SEOUL, June 15 (Korea Bizwire) — The fate of SsangYong Motor Co., the South Korean unit of Indian carmaker Mahindra & Mahindra Ltd., depends on whether it can receive financial help from either its parent firm or creditors and achieve a rebound in its sales, industry sources said Monday.
Mahindra hinted at the possibility of giving up control of the cash-strapped carmaker, as Managing Director Pawan Goenka said on a conference call with analysts and reporters on Saturday that SsangYong needs a new investor and Mahindra is working with the company for that purpose.
Shah reportedly said Mahindra will not remain the biggest shareholder if an investor purchases a controlling stake in SsangYong.
The executive said Mahindra will review all of its loss-making business units over the next 12 months as parts of the company’s broad restructuring efforts.
Mahindra, which holds a 74.65 percent stake in SsangYong, acquired a 70 percent stake in SsangYong Motor for 523 billion won (US$437.93 million) in 2011.
But SsangYong Motor has struggled with declining sales due to a lack of new models and Mahindra’s recent decision not to inject fresh capital into the Korean unit.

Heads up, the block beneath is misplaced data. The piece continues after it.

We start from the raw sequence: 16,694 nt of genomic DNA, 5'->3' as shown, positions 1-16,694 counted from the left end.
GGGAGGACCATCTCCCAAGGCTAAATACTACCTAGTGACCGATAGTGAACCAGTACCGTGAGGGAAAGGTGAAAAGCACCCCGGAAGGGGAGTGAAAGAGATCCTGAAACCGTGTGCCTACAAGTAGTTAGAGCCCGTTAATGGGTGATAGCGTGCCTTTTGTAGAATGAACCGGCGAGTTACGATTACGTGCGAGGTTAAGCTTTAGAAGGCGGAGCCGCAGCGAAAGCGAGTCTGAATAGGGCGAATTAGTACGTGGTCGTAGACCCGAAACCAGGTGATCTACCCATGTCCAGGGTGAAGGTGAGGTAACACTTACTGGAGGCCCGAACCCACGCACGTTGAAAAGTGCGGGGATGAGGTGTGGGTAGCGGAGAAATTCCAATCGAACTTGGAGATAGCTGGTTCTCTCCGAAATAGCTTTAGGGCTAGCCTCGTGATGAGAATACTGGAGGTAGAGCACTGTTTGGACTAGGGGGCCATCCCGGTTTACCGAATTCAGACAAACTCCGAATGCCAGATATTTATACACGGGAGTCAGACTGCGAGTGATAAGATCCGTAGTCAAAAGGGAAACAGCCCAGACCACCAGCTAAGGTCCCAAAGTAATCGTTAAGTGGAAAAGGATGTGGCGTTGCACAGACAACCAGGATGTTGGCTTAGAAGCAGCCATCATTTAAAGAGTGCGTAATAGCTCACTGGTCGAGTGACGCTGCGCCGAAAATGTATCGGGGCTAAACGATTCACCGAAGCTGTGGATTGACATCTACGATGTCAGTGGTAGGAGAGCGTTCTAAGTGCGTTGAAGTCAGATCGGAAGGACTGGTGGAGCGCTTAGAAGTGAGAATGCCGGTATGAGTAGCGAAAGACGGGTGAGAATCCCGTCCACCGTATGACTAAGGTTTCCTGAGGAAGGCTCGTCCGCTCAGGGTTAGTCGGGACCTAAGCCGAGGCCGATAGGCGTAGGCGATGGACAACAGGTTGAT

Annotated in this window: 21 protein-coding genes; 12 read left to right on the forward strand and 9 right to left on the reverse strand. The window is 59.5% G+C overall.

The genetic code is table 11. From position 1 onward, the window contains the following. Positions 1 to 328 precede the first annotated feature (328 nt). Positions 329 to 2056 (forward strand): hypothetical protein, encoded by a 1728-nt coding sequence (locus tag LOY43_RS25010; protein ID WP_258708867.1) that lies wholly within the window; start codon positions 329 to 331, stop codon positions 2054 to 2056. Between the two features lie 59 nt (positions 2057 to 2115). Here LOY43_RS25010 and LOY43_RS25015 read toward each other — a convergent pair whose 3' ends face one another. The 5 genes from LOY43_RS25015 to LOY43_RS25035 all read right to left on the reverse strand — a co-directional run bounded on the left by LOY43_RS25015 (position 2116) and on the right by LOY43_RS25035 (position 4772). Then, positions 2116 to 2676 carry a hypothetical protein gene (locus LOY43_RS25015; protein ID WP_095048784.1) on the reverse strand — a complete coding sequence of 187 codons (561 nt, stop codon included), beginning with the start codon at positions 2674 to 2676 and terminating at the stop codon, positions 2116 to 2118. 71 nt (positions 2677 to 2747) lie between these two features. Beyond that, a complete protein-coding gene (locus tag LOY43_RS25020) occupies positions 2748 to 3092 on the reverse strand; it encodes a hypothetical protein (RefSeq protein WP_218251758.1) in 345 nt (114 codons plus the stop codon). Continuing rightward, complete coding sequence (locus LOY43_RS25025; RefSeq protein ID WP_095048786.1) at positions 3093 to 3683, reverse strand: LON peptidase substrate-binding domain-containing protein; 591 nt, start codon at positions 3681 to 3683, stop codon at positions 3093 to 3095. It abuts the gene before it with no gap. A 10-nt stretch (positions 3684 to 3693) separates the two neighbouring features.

Its lineup consists of the flagship G4 Rexton, as well as the Tivoli, Korando and Rexton Sports sport utility vehicle.
Mahindra said early this year it will inject 230 billion won into SsangYong for the next three years after obtaining approval from its board.
But its board voted against the investment plan in April, as the COVID-19 pandemic continues to affect vehicle sales in global markets.
Instead of the proposed 230 billion won, Mahindra said it would consider a “special one-time infusion” of up to 40 billion won over the next three months to help SsangYong continue operations.
The one-time cash injection falls far short of the 500 billion won Goenka had said is needed to turn SsangYong around by 2022.
Analysts said the capital injection could be just a quick-fix solution for SsangYong, but the fate of the SUV-focused carmaker largely lies in whether its vehicle sales will rebound.
SsangYong continued to report net losses in the past 13 quarters through the first quarter of this year.
In the first quarter, its net losses deepened to 193.54 billion won from 26 billion won a year earlier. Its sales from January to May fell 32 percent to 39,206 vehicles from 58,030 a year ago.
Faced with debt of 90 billion won maturing next month, SsangYong Motor recently sold a local after-sales service center in Seoul for 180 billion won to local asset management firm PIA and a logistics center in Busan, 450 kilometers south of Seoul, to an unidentified local company for 26 billion won.
“We have secured 246 billion won by selling the non-core assets and received the one-time injection from Mahindra. We will ask for a financial helping hand from the Korean government,” a SsangYong spokesman said.
Still, industry sources said the government will find no reason to inject public funds into SsangYong as its controlling stakeholder Mahindra looks to exit the Korean unit amid the coronavirus outbreak.